A rucksack is the perfect travel companion, keeping hands free for your phone or wallet or other necessity of the moment. The Grogan does it in true safari style. Made from the same hardcore canvas and leather as it was over a century ago. But timeless in terms of style and although quite unlike it’s modern equivalent not out of place in the world of contemporary work and travel. It’s named in honour of one of the last centuries truly romantic African pioneers.
In The Field
One of the most romantic stories of the grand safari era is that of Grogan. The intrepid suitor who walked from Cairo to Cape Town to prove his worth to a sceptical aristocratic future father in law. Grogan had been kicked out of Cambridge for lack of application (‘pranking’) and before that had been expelled from Winchester. This had then been followed by a brief stint at the Slade School as an aspirant artist before he became distracted by a misadventure in the Matabele war and an eventual role in the defence of Bulawayo where he became so ill he was mistaken for dead and narrowly missed being buried alive.
Life become more serious when he fell head over heels in love with Getrudde Watt – the heiress and direct descendant of James Watt the Scottish inventor of the Steam engine. In between Grogan and the equally besotted Gertrude stood her step father who, based on the suitors track record, viewed Grogan’s prospects with understandable scepticism. Grogan’s proposal of being the first man to walk from Cairo to Cape Town as a way of proving his worth was accepted by the step father who reportedly felt that Grogan was signing his death warrant. Grogan’s eventual triumph in an epic 2.5 year adventure that saw hime overcome many challenges including hostile tribes, man eating lions and cannibals, not only secured Gertrudes hand in marriage but it made his name. He was granted an audience with Queen Victoria and was the youngest person ever to be invited to address the National Geographic Society. He and Gertrude travelled to America where they were feted by American society. They ended up living in Kenya where he became a leading figure in the settler community and in the development of the Kenyan economy.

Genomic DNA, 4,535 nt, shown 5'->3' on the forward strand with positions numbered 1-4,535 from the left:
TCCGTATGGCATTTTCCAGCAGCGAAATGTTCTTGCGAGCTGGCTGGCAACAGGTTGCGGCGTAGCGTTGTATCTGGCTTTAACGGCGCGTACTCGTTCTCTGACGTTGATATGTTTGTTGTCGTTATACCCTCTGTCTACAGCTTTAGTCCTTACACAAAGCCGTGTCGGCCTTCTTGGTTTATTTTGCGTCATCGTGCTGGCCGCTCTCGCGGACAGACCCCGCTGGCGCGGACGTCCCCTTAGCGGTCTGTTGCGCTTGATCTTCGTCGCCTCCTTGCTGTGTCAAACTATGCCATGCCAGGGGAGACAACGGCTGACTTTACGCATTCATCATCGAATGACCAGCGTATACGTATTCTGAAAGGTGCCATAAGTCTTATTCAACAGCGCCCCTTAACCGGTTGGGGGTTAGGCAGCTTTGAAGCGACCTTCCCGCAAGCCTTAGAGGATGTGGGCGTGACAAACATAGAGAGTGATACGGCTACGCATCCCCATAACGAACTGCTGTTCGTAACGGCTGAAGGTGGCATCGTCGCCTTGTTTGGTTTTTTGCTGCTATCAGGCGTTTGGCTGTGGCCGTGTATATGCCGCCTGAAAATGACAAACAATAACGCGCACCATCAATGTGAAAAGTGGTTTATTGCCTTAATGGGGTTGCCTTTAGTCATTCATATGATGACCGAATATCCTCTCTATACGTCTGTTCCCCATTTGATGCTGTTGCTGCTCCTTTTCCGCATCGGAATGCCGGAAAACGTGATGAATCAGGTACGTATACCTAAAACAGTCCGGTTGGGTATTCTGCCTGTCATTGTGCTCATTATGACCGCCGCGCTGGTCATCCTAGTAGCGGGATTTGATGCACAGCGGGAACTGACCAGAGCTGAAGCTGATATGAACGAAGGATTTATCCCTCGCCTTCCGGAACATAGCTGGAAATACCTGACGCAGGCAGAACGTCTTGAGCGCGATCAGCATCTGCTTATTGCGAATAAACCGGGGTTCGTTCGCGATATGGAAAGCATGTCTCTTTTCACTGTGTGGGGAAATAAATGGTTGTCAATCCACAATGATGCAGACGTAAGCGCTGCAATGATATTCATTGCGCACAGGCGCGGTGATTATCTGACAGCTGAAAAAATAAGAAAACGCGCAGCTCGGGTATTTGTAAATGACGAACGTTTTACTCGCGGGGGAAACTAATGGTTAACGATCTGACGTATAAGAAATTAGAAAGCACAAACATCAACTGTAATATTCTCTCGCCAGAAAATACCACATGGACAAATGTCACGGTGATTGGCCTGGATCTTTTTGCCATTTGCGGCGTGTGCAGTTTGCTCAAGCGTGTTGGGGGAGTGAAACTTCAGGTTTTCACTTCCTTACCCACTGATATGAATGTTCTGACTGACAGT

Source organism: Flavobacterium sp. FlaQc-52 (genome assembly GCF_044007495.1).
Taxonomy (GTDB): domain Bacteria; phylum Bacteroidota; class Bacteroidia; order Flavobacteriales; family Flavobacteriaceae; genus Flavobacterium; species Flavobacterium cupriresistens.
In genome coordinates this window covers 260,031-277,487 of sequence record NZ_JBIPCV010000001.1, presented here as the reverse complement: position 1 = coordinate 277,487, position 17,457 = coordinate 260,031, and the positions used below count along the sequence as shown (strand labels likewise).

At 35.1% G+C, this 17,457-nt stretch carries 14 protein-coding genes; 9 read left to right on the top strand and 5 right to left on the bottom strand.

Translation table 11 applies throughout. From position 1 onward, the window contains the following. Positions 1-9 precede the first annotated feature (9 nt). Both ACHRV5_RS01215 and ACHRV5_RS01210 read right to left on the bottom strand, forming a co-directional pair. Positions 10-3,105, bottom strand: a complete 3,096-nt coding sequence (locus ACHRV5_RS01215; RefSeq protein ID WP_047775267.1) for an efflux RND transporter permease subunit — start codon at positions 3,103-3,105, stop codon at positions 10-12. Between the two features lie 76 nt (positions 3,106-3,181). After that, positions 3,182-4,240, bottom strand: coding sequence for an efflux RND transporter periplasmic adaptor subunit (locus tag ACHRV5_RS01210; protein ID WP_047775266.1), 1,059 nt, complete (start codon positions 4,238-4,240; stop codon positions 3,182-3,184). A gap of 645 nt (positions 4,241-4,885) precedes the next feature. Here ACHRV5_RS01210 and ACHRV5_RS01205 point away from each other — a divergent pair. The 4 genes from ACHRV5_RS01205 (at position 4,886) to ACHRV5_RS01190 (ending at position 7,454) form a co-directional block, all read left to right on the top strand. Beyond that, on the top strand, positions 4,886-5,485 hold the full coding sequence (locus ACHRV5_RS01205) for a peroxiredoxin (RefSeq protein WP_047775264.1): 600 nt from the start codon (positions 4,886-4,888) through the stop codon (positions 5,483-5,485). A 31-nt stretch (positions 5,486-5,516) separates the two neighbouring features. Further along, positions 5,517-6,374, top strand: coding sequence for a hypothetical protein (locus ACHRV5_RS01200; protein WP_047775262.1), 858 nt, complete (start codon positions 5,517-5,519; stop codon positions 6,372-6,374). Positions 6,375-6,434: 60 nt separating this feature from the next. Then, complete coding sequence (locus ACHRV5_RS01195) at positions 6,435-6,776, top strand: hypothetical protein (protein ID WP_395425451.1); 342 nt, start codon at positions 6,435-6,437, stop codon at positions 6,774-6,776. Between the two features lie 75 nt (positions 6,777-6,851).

Dimensions: 60cm x 40cm x 10cm